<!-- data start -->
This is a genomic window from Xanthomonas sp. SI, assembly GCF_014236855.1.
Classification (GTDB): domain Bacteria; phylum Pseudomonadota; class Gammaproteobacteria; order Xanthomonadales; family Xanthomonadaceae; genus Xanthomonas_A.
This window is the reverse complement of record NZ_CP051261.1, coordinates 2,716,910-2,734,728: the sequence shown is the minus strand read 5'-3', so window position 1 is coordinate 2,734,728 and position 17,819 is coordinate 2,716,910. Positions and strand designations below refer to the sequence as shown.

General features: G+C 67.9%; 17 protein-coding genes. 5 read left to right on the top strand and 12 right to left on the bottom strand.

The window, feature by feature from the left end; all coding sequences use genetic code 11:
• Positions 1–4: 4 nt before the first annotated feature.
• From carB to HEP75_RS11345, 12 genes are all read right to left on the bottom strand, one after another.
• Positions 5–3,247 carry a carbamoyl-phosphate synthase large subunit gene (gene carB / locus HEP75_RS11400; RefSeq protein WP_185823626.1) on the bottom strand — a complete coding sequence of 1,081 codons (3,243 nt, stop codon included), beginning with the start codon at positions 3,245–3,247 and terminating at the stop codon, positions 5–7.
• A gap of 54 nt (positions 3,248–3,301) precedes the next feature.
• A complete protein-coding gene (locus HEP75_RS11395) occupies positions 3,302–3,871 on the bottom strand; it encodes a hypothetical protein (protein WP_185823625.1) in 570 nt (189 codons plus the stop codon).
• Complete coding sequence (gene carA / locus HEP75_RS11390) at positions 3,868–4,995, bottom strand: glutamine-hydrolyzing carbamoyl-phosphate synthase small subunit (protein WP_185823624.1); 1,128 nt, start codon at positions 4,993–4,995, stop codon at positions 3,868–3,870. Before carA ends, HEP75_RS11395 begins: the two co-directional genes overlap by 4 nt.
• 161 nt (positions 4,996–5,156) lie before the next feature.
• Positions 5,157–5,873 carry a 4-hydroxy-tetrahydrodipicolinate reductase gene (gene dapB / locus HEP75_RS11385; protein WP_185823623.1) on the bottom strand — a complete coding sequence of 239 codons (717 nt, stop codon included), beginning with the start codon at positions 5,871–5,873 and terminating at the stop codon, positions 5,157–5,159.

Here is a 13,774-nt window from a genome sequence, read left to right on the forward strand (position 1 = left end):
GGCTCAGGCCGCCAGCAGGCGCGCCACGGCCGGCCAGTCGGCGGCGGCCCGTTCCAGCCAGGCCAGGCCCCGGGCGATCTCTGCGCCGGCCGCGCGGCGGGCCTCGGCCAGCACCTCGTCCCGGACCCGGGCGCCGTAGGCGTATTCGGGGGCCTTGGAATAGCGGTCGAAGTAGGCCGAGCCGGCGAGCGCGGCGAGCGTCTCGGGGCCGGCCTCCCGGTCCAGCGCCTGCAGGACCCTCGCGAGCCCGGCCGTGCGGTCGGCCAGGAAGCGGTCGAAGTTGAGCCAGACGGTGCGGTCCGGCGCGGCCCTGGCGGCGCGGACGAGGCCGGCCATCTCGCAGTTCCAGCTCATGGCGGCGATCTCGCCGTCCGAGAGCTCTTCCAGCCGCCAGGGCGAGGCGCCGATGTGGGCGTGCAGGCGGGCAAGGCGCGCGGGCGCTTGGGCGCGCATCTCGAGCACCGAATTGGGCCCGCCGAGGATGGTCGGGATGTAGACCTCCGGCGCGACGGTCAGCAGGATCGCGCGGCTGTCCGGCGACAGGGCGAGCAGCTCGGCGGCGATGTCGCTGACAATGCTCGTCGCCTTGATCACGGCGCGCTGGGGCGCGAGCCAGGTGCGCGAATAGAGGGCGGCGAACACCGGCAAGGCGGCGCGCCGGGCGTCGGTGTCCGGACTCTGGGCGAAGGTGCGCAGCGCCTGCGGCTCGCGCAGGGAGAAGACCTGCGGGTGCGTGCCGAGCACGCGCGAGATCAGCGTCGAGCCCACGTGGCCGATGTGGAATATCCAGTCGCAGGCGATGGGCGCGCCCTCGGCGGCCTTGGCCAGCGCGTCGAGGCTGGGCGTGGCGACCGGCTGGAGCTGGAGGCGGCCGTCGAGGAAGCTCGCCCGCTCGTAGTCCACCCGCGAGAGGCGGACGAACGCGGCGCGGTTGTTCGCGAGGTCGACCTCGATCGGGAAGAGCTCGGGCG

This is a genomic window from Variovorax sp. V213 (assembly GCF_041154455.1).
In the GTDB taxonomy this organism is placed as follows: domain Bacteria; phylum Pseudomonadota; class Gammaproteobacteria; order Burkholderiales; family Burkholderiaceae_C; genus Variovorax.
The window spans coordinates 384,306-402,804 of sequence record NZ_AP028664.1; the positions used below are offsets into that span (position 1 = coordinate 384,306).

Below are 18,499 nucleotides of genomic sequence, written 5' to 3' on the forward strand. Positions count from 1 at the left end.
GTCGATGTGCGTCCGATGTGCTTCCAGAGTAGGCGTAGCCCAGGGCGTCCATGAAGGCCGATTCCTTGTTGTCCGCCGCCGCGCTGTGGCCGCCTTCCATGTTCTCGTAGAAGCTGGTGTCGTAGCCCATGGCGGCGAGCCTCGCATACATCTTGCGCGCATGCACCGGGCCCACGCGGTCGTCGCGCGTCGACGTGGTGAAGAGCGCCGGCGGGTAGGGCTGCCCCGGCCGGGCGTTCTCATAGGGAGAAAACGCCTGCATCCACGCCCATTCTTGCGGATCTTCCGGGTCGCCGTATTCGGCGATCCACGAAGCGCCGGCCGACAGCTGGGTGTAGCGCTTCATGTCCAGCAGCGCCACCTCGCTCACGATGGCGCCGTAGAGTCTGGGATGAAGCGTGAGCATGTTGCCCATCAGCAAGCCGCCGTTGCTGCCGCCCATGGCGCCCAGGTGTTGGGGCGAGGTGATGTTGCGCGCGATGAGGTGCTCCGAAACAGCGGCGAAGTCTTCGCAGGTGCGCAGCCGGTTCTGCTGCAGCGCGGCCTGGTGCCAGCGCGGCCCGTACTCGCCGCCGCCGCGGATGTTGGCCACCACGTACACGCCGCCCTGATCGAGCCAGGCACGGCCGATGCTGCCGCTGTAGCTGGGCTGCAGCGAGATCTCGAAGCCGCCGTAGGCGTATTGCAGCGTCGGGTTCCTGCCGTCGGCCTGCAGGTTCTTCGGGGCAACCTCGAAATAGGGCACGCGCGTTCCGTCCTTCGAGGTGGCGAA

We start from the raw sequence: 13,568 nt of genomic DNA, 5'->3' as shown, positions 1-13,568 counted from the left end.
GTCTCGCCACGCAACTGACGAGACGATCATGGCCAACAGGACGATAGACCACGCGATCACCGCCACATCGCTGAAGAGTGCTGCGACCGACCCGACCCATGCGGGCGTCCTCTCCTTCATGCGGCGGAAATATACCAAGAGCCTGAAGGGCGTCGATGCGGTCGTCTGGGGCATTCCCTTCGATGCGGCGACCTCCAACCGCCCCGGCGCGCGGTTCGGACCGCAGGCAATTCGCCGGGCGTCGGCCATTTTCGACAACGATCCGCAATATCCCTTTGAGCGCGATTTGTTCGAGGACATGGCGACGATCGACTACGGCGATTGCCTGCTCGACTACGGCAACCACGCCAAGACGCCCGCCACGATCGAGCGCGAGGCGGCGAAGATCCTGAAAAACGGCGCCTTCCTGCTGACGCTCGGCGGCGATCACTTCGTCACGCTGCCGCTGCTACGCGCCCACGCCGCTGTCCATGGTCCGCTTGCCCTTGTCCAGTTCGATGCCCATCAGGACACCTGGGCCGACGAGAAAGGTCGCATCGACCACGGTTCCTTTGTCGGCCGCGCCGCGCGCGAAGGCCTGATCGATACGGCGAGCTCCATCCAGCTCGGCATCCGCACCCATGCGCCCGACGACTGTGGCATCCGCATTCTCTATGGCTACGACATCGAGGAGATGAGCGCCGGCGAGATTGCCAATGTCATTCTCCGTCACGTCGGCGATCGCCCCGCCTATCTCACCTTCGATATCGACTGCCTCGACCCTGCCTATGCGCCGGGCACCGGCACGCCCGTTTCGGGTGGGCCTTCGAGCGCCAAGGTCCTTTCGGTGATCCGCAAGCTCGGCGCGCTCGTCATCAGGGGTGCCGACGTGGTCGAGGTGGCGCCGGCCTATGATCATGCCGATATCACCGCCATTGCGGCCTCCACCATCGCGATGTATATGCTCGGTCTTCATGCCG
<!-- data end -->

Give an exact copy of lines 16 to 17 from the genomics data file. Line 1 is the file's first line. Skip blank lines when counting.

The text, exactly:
This is a genomic window from Variovorax sp. V213 (assembly GCF_041154455.1).
In the GTDB taxonomy this organism is placed as follows: domain Bacteria; phylum Pseudomonadota; class Gammaproteobacteria; order Burkholderiales; family Burkholderiaceae_C; genus Variovorax.